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‘Exodus’ is an appealing if decidedly secular spectacle

  • COURTESY 20TH CENTURY FOX
    Moses (Christian Bale) charges into battle in “Exodus: Gods and Kings.”
  • COURTESY 20TH CENTURY FOX
    Maria Valverde portrays Zipporah, Moses’ wife.
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It’s a strange thing, the process of seducing an audience into accepting something. Just moments into "Exodus: Gods and Kings," we are confronted with the spectacle of John Turturro dressed as an ancient Egyptian pharaoh. He looks about as comfortable in a headdress as he might if a pelican were standing on his head. Then he starts speaking, and it’s an unfamiliar English accent — because as we all know from movies, that’s how the ancient Egyptians talked.

‘Exodus: Gods and Kings’

Rated: PG-13

***

Opens Friday

Yet within a few minutes, things start to change. Moses (Christian Bale) and his friend Ramses (Joel Edgerton) ride through Egypt in open chariots, and the site of the ancient city looks so magnificent — with the monuments and the pyramids under construction — that we’re persuaded to accept anything. It’s not a question of believing it, exactly. Director Ridley Scott has simply made us want to be there, to wish we really were there, and to accept his illusion as the most ready answer to that desire.

And so the next time Turturro shows up on screen, we don’t think, "This is ridiculous," but rather, "Oh, there’s the pharoah again."

Call this a victory of illusion over sense, but "Exodus: Gods and Kings" is a victory all the same, despite its suffering from the usual December disease of being 30 minutes too long. This time, fortunately, the weak slog doesn’t come at the end but in the middle. When Moses accepts his Jewish identity and meets his future wife, feel free to take a nap for a half-hour. You won’t miss anything.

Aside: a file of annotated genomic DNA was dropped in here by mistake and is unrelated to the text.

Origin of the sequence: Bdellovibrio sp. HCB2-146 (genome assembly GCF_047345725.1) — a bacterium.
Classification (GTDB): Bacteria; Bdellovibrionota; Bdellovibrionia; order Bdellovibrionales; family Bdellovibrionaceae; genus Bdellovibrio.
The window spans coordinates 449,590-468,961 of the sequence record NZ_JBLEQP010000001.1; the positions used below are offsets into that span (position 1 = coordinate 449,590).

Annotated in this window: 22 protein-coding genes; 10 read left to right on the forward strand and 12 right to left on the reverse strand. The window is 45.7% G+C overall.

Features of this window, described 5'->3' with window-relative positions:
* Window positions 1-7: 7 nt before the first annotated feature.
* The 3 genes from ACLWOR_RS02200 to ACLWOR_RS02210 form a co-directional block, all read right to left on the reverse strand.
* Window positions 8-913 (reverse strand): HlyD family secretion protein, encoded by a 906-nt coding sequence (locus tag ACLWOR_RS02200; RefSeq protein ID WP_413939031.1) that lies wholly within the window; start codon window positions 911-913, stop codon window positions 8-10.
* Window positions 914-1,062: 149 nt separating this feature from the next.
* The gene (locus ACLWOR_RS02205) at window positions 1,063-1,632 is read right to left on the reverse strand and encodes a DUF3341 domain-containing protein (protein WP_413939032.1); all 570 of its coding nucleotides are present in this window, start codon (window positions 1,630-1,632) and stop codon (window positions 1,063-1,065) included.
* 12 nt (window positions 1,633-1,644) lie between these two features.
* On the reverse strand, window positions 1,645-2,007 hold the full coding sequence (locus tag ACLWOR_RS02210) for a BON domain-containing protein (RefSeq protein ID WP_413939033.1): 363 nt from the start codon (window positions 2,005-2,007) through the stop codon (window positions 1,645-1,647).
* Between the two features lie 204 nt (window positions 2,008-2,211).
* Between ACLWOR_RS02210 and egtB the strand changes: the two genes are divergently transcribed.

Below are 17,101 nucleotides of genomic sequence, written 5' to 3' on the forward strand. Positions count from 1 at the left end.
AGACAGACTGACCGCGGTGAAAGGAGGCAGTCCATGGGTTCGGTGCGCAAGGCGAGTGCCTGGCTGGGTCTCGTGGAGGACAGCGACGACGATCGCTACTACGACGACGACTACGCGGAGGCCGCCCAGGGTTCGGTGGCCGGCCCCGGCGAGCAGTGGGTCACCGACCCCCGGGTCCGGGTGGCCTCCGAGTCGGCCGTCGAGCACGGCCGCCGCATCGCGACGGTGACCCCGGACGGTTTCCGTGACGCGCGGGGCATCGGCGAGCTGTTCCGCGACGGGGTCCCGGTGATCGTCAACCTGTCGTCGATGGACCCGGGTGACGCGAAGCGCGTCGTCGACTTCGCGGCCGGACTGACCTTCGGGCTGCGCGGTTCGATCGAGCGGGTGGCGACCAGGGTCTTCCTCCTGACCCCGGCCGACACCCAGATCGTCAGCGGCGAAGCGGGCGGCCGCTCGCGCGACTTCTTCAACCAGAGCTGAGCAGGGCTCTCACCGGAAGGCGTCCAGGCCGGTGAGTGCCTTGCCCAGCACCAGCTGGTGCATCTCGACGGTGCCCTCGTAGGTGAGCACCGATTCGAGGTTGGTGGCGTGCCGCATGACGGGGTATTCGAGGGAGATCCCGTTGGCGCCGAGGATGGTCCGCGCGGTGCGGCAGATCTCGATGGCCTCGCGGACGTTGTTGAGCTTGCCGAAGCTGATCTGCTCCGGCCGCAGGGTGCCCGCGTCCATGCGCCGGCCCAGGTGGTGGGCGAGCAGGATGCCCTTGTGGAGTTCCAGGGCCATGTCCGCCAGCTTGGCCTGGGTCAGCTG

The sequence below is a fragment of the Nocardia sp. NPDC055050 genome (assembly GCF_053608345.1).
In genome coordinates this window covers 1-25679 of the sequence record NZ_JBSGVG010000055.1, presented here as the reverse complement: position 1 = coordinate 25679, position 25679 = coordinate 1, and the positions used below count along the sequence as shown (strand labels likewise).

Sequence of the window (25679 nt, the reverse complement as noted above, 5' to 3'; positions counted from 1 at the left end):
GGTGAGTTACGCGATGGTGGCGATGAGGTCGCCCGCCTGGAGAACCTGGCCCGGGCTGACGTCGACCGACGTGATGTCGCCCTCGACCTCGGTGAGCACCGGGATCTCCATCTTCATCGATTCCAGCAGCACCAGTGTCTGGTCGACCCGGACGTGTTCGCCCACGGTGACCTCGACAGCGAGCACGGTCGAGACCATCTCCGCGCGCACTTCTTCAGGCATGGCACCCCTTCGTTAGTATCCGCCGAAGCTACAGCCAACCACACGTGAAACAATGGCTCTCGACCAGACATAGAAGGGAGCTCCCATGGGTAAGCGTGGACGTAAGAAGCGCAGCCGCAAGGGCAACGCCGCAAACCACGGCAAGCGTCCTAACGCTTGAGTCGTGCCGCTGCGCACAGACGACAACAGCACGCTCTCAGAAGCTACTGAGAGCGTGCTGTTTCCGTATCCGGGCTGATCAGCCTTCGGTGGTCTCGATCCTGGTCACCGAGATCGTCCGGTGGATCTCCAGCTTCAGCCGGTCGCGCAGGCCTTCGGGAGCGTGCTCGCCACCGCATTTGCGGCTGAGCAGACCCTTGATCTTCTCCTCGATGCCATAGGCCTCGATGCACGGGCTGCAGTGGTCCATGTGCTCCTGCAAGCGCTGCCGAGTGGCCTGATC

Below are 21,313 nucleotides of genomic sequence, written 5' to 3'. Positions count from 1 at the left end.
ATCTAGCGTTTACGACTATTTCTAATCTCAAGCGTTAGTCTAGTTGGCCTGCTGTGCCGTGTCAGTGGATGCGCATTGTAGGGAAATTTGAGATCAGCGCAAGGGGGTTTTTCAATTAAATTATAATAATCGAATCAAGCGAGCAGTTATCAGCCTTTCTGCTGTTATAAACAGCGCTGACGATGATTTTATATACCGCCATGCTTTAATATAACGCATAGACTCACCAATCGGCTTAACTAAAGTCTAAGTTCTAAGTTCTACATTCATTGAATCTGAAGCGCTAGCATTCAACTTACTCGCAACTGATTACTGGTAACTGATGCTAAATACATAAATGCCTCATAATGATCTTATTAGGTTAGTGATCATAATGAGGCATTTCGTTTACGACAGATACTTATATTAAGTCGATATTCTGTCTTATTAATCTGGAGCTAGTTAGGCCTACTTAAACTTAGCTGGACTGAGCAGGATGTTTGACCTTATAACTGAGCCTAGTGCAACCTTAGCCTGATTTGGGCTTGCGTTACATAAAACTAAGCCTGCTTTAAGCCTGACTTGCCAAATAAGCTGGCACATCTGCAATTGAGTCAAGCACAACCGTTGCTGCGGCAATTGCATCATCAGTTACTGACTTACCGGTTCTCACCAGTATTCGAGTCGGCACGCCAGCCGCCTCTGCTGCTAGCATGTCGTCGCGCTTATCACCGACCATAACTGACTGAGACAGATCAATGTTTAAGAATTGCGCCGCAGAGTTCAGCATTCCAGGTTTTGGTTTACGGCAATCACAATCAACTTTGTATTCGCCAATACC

For those new to the story, Moses starts life in the privileged classes, raised as the favorite of the pharaoh and practically a brother to Ramses, the heir apparent. Though "Exodus," of necessity, contains miracles that give evidence to a supreme being, the movie’s take on the material is decidedly secular. Thus, in a way that Cecil B. DeMille would never have considered, the movie makes us feel the appeal of a cushy life in a glorious civilization and what awfulness it would be to discover one was really born into the slave class.

"Exodus" takes the proper time to lay its foundation, the relationship between Moses and Ramses. Handsome, brave and capable, Ramses is on the surface a magnificent fellow, but he knows he’s not really, and he knows Moses knows it. So when the rumors surface that the ostensibly Egyptian Moses was really a Jewish foundling, Ramses is quick to believe it, if only to get the one guy who sees through him out of town.

Charlton Heston’s Moses was reflexively heroic. Christian Bale’s Moses is more like a very decent person who keeps adjusting to changing circumstances. In the Egypt of "Exodus," the rulers live in splendor, and the Jews spend all day at hard labor, looking filthy and miserable. First, Moses must find himself at one with the Jewish people, and then he has to accept his role as their leader.

After a strong opening and a sagging middle, "Exodus: Gods and Kings" regains its stride and surpasses itself in the last third, when the God of Abraham unleashes a series of calamities on Egypt and the royal household. In the almost 60 years since DeMille made "The Ten Commandments," movies have gotten very good at creating seas of blood, frog infestations and plagues of locusts.

But the depiction of biblical horrors is not just a technical matter. It’s an artistic one, and this is where having a director who’s an artist, rather than a technician who just wants to lob bombs, becomes important. Passover, for example, is presented as a rolling blackness, slowly covering every street and home. This is the Angel of Death, and when it finally covers everything, Moses can hear the wailing and lamentation from miles way — as one would, in an age where there were no cars and nights were silent.

What’s missing in "Exodus" is religious fervor, any sense that the story is not merely interesting history, but something momentous, wonderful and glorious. Perhaps Scott just didn’t feel it and, unlike DeMille, felt no obligation to fake it. He should have, a little.

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